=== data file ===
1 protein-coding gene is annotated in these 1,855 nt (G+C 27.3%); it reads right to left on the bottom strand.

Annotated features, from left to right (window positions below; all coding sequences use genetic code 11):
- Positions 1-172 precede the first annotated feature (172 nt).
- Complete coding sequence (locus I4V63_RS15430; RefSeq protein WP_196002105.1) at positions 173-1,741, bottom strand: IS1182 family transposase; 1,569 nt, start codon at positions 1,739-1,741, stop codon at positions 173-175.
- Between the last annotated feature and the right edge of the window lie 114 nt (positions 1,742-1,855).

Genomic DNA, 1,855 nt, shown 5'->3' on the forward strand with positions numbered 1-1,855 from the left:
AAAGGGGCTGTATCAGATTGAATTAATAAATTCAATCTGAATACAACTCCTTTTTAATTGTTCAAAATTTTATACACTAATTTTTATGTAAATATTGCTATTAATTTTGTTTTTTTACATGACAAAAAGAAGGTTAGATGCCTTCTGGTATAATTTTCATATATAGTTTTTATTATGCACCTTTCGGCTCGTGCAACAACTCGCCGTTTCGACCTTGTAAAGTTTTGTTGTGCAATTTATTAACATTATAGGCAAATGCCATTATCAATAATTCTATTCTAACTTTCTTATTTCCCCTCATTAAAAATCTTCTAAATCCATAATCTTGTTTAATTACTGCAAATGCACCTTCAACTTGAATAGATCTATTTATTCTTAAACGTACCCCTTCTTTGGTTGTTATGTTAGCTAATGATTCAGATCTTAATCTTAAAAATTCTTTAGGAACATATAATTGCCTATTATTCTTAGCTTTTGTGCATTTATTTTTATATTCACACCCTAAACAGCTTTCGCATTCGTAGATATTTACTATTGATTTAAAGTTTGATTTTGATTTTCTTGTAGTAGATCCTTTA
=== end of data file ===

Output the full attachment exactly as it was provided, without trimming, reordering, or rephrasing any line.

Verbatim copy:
1 protein-coding gene is annotated in these 1,855 nt (G+C 27.3%); it reads right to left on the bottom strand.

Annotated features, from left to right (window positions below; all coding sequences use genetic code 11):
- Positions 1-172 precede the first annotated feature (172 nt).
- Complete coding sequence (locus I4V63_RS15430; RefSeq protein WP_196002105.1) at positions 173-1,741, bottom strand: IS1182 family transposase; 1,569 nt, start codon at positions 1,739-1,741, stop codon at positions 173-175.
- Between the last annotated feature and the right edge of the window lie 114 nt (positions 1,742-1,855).

Genomic DNA, 1,855 nt, shown 5'->3' on the forward strand with positions numbered 1-1,855 from the left:
AAAGGGGCTGTATCAGATTGAATTAATAAATTCAATCTGAATACAACTCCTTTTTAATTGTTCAAAATTTTATACACTAATTTTTATGTAAATATTGCTATTAATTTTGTTTTTTTACATGACAAAAAGAAGGTTAGATGCCTTCTGGTATAATTTTCATATATAGTTTTTATTATGCACCTTTCGGCTCGTGCAACAACTCGCCGTTTCGACCTTGTAAAGTTTTGTTGTGCAATTTATTAACATTATAGGCAAATGCCATTATCAATAATTCTATTCTAACTTTCTTATTTCCCCTCATTAAAAATCTTCTAAATCCATAATCTTGTTTAATTACTGCAAATGCACCTTCAACTTGAATAGATCTATTTATTCTTAAACGTACCCCTTCTTTGGTTGTTATGTTAGCTAATGATTCAGATCTTAATCTTAAAAATTCTTTAGGAACATATAATTGCCTATTATTCTTAGCTTTTGTGCATTTATTTTTATATTCACACCCTAAACAGCTTTCGCATTCGTAGATATTTACTATTGATTTAAAGTTTGATTTTGATTTTCTTGTAGTAGATCCTTTA